How To Play Reggae Guitar.
3 Lessons Rolled Into 1!

This free basic guitar lesson on how to play reggae guitar will get you up and strumming right away. It's actually 3 lessons rolled into 1. Yes, mon!

As soon as you hear reggae music you want to sing or dance. You can feel the sunshine on your skin and you start to smile :-) What's more, there are a lot of wonderful songs made famous by Bob Marley that everybody knows.

The main thing with playing reggae guitar is that it's syncopated. This means that if we count 1 2 3 4 to the beats, the guitar accents are on the off-beats. These "off-beats" are found between the numbers. This will require you to use up-strums when you play. Click this link to see more on basic strumming if you need to.





Why Is It 3 Lessons In 1?

If you're going to learn how to play reggae guitar, you'll need to put 3 different pieces of the guitar playing puzzle together :-) These 3 pieces are:

  • Up-strums on offbeats.
  • String muting or "dampening".
  • Knowing the 3 Primary Chords of a Key.

I'll go over each of these points and then you can watch the free guitar lesson video above. You'll soon be jammin' ;-)





Off-beats and up-strums...remember tapping your foot on each count? Count 1+2+3+4+ ...while you do that, tap your foot on every number. Strum with a slight snap of the wrist upwards when you say "and".

Try that right now with a basic A major chord in open position. Great! To get an even more authentic reggae guitar feel you can dampen the strings after strumming. This just means to stop them from ringing. You can do this with the edge of the palm of your strumming hand. You can also release pressure from the strings with your fretting hand...keep touching the strings, though. Try it!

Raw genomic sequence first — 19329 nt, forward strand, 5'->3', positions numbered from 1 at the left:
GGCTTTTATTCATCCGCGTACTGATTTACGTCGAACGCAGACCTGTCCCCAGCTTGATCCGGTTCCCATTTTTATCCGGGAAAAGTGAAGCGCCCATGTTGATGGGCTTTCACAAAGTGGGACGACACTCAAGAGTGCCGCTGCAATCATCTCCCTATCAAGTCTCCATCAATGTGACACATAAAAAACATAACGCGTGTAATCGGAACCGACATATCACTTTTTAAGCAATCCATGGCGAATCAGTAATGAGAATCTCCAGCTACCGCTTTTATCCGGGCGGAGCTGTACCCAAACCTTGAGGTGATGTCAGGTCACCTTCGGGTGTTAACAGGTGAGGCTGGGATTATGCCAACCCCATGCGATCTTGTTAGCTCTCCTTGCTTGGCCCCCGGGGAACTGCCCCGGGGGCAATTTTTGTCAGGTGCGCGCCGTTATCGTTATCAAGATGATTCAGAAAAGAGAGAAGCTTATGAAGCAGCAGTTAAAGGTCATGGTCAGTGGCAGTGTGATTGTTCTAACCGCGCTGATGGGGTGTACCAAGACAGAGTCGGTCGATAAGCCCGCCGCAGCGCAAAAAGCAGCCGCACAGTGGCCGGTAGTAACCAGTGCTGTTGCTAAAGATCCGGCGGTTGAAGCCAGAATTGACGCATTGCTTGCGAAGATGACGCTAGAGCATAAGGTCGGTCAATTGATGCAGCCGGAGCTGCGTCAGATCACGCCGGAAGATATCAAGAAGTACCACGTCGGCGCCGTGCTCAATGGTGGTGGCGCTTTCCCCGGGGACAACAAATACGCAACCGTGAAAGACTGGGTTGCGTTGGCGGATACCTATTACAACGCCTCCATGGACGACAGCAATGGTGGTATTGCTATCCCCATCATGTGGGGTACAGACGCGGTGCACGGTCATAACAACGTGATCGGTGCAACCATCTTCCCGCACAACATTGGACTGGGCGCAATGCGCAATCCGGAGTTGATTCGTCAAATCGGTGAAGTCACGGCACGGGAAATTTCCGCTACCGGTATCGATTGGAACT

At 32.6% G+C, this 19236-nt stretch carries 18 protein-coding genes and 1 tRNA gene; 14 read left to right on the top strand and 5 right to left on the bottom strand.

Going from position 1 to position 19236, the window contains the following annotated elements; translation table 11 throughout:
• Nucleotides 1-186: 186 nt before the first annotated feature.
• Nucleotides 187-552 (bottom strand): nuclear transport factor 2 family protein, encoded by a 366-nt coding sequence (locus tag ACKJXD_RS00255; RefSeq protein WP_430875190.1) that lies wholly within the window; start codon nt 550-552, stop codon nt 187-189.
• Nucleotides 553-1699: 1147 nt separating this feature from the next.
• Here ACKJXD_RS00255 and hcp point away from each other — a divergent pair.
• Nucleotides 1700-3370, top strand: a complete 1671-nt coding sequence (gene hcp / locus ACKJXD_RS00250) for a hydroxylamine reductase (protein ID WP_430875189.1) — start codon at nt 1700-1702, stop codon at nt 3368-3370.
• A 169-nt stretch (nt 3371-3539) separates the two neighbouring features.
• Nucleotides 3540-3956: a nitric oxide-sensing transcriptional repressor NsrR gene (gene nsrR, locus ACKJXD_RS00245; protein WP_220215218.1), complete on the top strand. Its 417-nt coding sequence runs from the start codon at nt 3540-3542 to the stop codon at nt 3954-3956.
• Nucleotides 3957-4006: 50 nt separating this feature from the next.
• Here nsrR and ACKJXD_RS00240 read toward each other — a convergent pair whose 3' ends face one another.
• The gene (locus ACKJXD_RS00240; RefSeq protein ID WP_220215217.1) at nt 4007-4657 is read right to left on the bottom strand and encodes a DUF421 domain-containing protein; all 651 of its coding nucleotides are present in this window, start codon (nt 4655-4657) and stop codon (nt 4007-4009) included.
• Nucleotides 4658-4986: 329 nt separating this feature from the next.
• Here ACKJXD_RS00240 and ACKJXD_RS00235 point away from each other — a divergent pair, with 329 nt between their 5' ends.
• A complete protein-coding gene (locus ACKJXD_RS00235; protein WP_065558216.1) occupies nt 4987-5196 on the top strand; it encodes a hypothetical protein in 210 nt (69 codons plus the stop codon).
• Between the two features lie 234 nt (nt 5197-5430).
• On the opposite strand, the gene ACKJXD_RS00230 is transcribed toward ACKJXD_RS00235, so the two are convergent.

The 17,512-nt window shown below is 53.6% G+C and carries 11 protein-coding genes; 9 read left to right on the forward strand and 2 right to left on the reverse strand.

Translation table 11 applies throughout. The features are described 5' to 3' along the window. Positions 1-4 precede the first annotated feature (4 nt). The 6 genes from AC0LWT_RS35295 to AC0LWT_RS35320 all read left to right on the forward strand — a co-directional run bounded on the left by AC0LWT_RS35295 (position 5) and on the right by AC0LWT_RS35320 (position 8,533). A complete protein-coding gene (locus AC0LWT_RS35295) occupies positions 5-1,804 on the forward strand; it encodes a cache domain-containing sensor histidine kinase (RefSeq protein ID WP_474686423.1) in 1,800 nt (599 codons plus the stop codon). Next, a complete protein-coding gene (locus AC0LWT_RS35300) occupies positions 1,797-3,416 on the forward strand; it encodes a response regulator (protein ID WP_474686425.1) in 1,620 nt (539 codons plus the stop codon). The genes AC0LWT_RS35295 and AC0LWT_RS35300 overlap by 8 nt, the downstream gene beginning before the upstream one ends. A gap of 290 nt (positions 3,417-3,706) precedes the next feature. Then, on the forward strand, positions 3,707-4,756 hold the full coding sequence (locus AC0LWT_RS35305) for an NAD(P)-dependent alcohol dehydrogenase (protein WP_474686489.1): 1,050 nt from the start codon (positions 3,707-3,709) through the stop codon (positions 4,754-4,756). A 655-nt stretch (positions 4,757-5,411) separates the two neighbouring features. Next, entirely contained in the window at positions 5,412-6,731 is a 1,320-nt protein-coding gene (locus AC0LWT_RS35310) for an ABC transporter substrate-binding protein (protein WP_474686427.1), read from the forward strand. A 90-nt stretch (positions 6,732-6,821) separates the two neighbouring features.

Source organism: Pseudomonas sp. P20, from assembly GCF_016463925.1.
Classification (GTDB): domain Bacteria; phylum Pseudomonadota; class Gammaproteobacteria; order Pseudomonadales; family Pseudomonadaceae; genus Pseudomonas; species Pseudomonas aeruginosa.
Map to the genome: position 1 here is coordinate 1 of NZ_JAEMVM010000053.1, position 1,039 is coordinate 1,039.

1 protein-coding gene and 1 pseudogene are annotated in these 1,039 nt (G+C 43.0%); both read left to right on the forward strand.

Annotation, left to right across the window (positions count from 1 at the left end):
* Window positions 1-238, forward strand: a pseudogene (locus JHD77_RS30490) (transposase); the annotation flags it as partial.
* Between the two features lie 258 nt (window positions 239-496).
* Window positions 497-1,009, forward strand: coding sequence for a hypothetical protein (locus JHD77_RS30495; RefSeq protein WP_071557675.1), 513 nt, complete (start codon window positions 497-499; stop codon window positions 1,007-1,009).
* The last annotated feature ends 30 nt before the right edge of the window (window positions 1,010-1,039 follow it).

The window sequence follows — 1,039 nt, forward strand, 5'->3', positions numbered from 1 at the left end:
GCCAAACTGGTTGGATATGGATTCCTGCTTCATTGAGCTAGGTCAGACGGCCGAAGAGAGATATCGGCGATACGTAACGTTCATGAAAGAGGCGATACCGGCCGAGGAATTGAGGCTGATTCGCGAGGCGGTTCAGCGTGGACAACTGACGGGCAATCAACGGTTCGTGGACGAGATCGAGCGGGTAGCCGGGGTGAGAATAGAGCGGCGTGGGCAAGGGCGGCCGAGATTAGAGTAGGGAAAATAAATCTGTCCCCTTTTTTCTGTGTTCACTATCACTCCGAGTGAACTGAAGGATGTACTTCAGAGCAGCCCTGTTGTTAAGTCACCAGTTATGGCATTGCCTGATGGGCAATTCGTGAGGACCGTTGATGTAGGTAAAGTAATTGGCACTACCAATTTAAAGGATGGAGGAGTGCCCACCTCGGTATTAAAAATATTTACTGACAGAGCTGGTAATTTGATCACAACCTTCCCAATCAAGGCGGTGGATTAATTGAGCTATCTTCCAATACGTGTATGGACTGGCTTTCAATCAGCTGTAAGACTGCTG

3 Primary Chords?

Yes. At some point in your guitar playing journey you'll need to dig into some guitar music theory. For this lesson on how to play reggae guitar, we'll cover some basic theory.

The major scale in music is simply the sound of "do re mi fa sol la ti do". If you're not familiar with that sound now, you'll definitely recognize it in the guitar lesson video. A chord is simply a three note "triad" built on every other note in the scale. So if we're in the key of "C" , the note "C" is "do". The "C" major chord is spelled "do" - "mi" - "sol".

You can't make music with only one chord (well, you can...but that's beyond the scope of these online guitar lessons ) so we'll also build chords on the 4th and 5th notes of the scale. These 3 chords are the primary chords in the key. They give the form and shape to the key. Intrigued? If you need to know more go to the music theory online section now. Bookmark this page so you can come back and learn how to play reggae guitar :-)

Guitar friendly...OK. Let's play in the guitar friendly key of A. Why is it guitar friendly? Because it is built on "A" which is an open string. Also, 4 notes up from "A" is "D" and 5 notes up is "E". They are all open strings and basic guitar chords. That's why it's a guitar friendly key. Remember, the primary chords in any given key are built on I , IV and V. Hey! What's that? I just used Roman numerals for 1, 4 and 5. That's because we use Roman numerals in music when we give a number to a chord. This is how we know where we are in any given key.